Laura Mismetti

Laura Mismetti grew up in Bergamo, in Northern Italy, and got her bachelor’s degree from Politecnico di Milano in physics engineering. This program combines courses on energy systems, rational mechanics and other typical engineering subjects, as well as studies on quantum mechanics and materials science. When it was time to choose her master’s course, she opted out of the laser and optics specialization offered in Milan, finding it didn't align with her interests. So, she moved to EPFL for a master’s in computational science and engineering, where the diverse training she had received during her bachelor proved essential. Subsequently, after a 6-months internship in Leoben (Austria), she relocated to Zurich to pursue her thesis as an INSPIRE fellow in Ivano Tavernelli’s group at IBM.

Interview by Nicola Nosengo, NCCR MARVEL on 24 February 2024.

Have you always been interested in science?

I always liked science, while subjects like history or literature never held much appeal. In my family, there are no scientists to guide me, so I had to forge my own path. However, it was quite evident for me that it would involve science. For example, when I was a child, I often invented games that had something to do with it. Instead of the typical doll play, I found myself engrossed in designing the ideal pram to carry as many dolls as possible. And I was always curious about why things happen the way they do. Then in high school I discovered chemistry, how atoms bond, and when I met the electromagnetic field, I knew that was my thing.

Ayesha Ulde

Laura Mismetti

How did you hear about the INSPIRE Potentials Program?

I was doing a semester project in Prof. Nicola Marzaris laboratory, and both Marzari and Enrico Di Lucente, who was my supervisor, suggested that I applied for this fellowship. And also Ziga Casar, at the time PhD student in the LCM lab at EPFL who supervised me during another semester project, recommended me the same, supporting me during the application process.

What is the topic of your master’s project?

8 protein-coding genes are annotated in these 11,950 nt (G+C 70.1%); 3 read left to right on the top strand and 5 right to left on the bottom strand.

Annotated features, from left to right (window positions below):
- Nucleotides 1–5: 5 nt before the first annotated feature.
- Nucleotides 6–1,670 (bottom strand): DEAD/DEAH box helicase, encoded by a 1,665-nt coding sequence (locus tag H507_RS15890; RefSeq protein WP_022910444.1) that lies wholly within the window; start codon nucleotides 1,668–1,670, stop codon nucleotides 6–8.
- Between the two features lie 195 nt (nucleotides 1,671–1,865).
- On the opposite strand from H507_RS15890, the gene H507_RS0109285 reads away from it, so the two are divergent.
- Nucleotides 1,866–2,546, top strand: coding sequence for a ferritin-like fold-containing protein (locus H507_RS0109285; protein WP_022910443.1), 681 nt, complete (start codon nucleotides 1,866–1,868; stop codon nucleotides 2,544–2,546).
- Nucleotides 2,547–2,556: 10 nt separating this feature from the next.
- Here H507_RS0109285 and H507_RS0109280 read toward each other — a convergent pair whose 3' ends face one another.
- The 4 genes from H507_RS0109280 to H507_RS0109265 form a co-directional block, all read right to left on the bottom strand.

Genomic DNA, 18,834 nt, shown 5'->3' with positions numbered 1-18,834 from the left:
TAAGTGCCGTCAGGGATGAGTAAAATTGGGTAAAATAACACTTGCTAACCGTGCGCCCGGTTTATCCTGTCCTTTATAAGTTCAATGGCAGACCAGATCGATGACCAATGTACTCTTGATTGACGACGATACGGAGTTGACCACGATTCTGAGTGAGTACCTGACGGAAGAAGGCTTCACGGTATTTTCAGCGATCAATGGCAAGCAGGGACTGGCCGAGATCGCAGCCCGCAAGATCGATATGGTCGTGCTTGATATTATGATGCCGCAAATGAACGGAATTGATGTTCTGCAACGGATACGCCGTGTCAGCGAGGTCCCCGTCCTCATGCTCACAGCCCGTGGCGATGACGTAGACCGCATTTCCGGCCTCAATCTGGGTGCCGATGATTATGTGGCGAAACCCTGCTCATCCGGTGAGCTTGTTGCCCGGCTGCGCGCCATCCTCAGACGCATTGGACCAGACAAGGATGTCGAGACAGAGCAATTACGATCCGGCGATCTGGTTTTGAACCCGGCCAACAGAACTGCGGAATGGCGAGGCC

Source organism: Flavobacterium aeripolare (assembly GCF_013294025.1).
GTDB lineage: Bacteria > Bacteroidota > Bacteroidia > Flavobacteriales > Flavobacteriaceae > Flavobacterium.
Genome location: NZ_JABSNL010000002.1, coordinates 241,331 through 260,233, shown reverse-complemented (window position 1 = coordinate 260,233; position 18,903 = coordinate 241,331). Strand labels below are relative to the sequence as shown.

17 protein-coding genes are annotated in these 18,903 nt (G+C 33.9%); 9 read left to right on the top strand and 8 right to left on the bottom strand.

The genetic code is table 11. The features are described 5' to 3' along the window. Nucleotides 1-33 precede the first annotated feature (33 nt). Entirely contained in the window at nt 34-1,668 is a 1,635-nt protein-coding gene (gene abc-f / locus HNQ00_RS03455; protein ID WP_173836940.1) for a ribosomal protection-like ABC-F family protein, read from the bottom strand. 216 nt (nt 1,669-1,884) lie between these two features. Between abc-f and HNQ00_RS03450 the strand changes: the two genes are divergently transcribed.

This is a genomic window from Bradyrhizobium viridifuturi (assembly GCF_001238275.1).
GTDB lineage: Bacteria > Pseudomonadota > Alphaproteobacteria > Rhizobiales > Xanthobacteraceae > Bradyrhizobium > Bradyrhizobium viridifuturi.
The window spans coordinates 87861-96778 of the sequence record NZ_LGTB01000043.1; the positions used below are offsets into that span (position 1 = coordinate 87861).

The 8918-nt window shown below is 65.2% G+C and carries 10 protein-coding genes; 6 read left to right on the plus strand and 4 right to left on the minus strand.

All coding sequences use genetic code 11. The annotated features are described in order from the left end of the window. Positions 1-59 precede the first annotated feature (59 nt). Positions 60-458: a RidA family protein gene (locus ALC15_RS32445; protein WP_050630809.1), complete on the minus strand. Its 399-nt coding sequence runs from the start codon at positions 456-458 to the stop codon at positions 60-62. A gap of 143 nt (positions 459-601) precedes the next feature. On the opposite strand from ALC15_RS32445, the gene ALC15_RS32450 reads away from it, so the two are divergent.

The title of the project is “Quantum phase classification with quantum convolutional neural networks”. I am using quantum machine learning models to reconstruct the phase diagram of the one-dimensional Fermi-Hubbard model. It is a spin model, described by a Hamiltonian which takes into account the ability of electrons to jump to other sites as well as the repulsion between two electrons at the same site. By varying these two parameters, the model can describe different phases, from the metallic one up to the most complicated quantum phases. Therefore, I prepared some quantum states with common techniques and used those states as a training set for a quantum machine learning algorithm.  In particular, I used quantum convolutional neural networks, that are the quantum analogues of the classical ones. Essentially, they are quantum circuits with some parameters that I trained using the states prepared in the previous step, and in the end, I showed that it is possible to predict if a state belongs or not to a given phase. I’ve just defended my thesis, and I will continue working on the project for two more months.

Do you think women face specific challenges in the sciences?

It is for sure a complicated question. Probably the absence of role models in science can have a lot of influence, making it difficult for young women to think they can pursue such a path. Consequently, as a woman you always feel like you have more to prove. An example, that really surprised me, was that I got some discriminatory comments from young male researchers in the field because I had won a fellowship reserved for women – as if that meant I deserved less to be where I am. Personally, I have always been confident in my deserving place and accomplishments, but this is also thanks to my personal experience and the support of some wonderful people I met along the journey. Unfortunately, I know it is not always the case.

Any advice for young girls interested in science?

You must trust yourself and your gut, without being discouraged if things do not immediately work like you imagined, hold on and don’t be afraid of asking for help if you need it, usually people are happier to help than you think. As for skills, for me it was very important to receive excellent fundamentals in the bachelor and a broad-range training during the master, learning a little bit of everything instead of focusing only on one specific topic. I think that’s what you need when you are young, so that you can explore different fields and choose your specialization later. And you should learn as much coding as you can, different languages and approaches.

What are your plans for the future?

What I’ve understood, also thanks to various meetings I attended through MARVEL, such as the one in Davos last summer where I had the opportunity to talk to some senior scientists, is that in the long term I would prefer the industry. I see myself solving more concrete problems with quicker transition to real-life applications. Additionally, at the moment I don’t see myself in a teaching position. On the short term, I will do an internship to continue exploring different areas, but I am thinking about doing a PhD after, I see it as an important growth opportunity also towards a career in the industry.